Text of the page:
February is LGBT History Month. Even the name is controversial. We used to talk just about “gay people” and “gay history”, but in recent years there is a growing recognition that human sexuality takes many different forms. To assume that everybody is either “gay” or “straight” leaves many people feeling their situation is not recognised or understood.
LGBT stands for “lesbian, gay, bisexual and transsexual”, but this does not cover all the issues and the people affected by them, so the term we use tends to grow. The longest version currently is LGBTTQQIAAP! It stands for lesbian, gay, bisexual, transgender, transsexual, queer, questioning, intersex, asexual, ally and pansexual. But who knows? Before long that too may appear insufficient. In any case, some people argue about which order the letters should be in!
Surely what we are really looking for is a society that respects and honours people. People come in all shapes and sizes. They differ not only in gender and sexuality, but also in race, language, culture, religion, age, ability and lots of other things. To believe that every one of them is a unique and precious individual is often difficult, but is a challenge worth facing.
In recent months we seem to have moved further away from that aspiration. Partly as a result of the Brexit vote and of the anxiety about migrants and refugees, racism and xenophobia seem to have become more acceptable. In many places there is suspicion and hatred of Muslims in general because of the actions of a few terrorists. And now there are serious threats to tolerance and freedom coming from the new administration in the United States.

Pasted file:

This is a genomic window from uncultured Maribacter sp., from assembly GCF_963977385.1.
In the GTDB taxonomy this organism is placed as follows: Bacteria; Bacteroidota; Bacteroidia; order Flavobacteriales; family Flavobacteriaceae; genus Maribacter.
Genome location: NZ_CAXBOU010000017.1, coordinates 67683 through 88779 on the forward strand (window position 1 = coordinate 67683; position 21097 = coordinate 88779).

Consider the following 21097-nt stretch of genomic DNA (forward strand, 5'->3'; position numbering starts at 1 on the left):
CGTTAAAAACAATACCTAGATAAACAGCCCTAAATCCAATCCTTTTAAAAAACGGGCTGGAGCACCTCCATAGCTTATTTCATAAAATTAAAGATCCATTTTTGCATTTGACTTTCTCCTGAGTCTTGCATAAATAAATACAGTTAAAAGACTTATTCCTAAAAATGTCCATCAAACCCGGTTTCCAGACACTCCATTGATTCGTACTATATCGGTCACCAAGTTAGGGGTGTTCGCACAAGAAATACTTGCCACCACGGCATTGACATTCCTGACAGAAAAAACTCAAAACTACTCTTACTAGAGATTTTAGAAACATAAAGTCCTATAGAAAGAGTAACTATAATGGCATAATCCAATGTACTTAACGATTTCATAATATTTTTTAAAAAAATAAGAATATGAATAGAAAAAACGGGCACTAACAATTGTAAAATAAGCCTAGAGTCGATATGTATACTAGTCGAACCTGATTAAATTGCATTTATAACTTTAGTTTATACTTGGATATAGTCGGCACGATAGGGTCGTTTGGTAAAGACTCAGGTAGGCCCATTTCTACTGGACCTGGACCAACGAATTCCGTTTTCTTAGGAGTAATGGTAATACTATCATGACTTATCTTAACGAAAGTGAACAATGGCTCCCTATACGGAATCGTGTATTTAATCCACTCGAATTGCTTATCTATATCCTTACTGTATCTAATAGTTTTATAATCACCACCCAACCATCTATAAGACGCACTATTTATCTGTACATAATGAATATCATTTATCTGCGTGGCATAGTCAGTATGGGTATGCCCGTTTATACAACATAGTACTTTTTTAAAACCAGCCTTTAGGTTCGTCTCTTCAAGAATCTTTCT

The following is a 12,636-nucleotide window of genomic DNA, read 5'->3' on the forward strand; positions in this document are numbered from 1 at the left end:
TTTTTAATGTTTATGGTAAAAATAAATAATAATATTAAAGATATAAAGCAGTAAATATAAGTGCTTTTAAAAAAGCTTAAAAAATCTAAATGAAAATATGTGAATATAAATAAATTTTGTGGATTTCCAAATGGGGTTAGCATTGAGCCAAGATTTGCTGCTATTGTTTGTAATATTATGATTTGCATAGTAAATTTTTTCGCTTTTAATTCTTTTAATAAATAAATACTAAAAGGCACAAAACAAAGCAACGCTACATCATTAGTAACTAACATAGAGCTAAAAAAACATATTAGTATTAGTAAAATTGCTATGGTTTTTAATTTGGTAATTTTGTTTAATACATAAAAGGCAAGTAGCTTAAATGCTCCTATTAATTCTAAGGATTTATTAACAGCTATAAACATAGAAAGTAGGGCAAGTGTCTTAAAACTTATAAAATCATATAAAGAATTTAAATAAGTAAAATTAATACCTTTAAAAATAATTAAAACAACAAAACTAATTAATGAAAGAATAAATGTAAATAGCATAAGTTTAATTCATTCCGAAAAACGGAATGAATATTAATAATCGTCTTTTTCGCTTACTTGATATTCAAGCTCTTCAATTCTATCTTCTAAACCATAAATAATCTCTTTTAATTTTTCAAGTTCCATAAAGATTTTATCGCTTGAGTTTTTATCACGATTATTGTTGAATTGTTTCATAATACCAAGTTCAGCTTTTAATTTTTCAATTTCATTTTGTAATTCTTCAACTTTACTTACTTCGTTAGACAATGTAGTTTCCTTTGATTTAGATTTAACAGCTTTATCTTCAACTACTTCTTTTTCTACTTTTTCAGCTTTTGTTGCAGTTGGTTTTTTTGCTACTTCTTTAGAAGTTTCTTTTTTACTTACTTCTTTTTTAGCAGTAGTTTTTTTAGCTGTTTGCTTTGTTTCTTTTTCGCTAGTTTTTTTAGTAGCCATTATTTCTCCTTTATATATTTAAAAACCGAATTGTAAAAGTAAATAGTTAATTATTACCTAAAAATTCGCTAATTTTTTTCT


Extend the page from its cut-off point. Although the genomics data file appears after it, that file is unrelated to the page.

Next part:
In this worrying and depressing situation there are, thank God, a few candles being lit. The University of South Wales is now working with Stonewall to become a “diversity champion”. As part of this, some of us attended a Stonewall conference last week about inclusiveness in the workplace. There were more than 200 people there from companies and organisations all over Wales, discussing how both employers and employees can achieve an environment in which everybody can feel safe and respected for who they are – not only accepted but visible. Speakers reminded us that someone who is constantly trying to hide an important part of who they are will not be able to concentrate so well on their work or to communicate so freely with colleagues. So an open, inclusive environment is not just right and fair – it is good for business efficiency too.
We heard from some brave and inspiring people. La Chun Lindsay, born in South Carolina, had to fight for acceptance of her colour, her sexuality and her ambition as a woman to be an engineer. She is now the Managing Director of GE Aviation Wales, the biggest industrial employer in Wales. Anjeli Patel, a professional services consultant and a trans-sexual, told us of her long journey to full acceptance by family, friends and employers. Both these women are pioneers who are now working hard to make the way easier for others.
Standing for the equal value of individuals in all their variety seems in some ways harder than it was, but it is more necessary than ever. We are stronger together.